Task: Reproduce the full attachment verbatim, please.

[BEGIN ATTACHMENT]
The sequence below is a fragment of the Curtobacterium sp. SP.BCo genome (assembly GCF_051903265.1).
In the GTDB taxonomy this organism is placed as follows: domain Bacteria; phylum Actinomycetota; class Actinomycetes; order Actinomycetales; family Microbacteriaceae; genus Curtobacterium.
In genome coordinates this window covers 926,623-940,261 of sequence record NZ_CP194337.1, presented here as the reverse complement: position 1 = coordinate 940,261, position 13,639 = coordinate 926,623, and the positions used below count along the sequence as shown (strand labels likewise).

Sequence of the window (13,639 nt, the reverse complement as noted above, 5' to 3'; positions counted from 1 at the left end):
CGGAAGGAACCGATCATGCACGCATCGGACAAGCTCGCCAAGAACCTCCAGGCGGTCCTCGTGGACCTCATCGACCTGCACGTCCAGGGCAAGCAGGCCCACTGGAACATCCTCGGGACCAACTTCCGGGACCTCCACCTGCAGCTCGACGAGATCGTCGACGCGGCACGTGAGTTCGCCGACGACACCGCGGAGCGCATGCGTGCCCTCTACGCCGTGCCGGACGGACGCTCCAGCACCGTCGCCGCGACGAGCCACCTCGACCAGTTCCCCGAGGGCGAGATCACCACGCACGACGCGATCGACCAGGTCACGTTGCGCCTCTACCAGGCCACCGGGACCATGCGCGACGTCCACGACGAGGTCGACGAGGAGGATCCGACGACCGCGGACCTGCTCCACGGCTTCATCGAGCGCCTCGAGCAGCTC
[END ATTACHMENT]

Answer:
The sequence below is a fragment of the Curtobacterium sp. SP.BCo genome (assembly GCF_051903265.1).
In the GTDB taxonomy this organism is placed as follows: domain Bacteria; phylum Actinomycetota; class Actinomycetes; order Actinomycetales; family Microbacteriaceae; genus Curtobacterium.
In genome coordinates this window covers 926,623-940,261 of sequence record NZ_CP194337.1, presented here as the reverse complement: position 1 = coordinate 940,261, position 13,639 = coordinate 926,623, and the positions used below count along the sequence as shown (strand labels likewise).

Sequence of the window (13,639 nt, the reverse complement as noted above, 5' to 3'; positions counted from 1 at the left end):
CGGAAGGAACCGATCATGCACGCATCGGACAAGCTCGCCAAGAACCTCCAGGCGGTCCTCGTGGACCTCATCGACCTGCACGTCCAGGGCAAGCAGGCCCACTGGAACATCCTCGGGACCAACTTCCGGGACCTCCACCTGCAGCTCGACGAGATCGTCGACGCGGCACGTGAGTTCGCCGACGACACCGCGGAGCGCATGCGTGCCCTCTACGCCGTGCCGGACGGACGCTCCAGCACCGTCGCCGCGACGAGCCACCTCGACCAGTTCCCCGAGGGCGAGATCACCACGCACGACGCGATCGACCAGGTCACGTTGCGCCTCTACCAGGCCACCGGGACCATGCGCGACGTCCACGACGAGGTCGACGAGGAGGATCCGACGACCGCGGACCTGCTCCACGGCTTCATCGAGCGCCTCGAGCAGCTC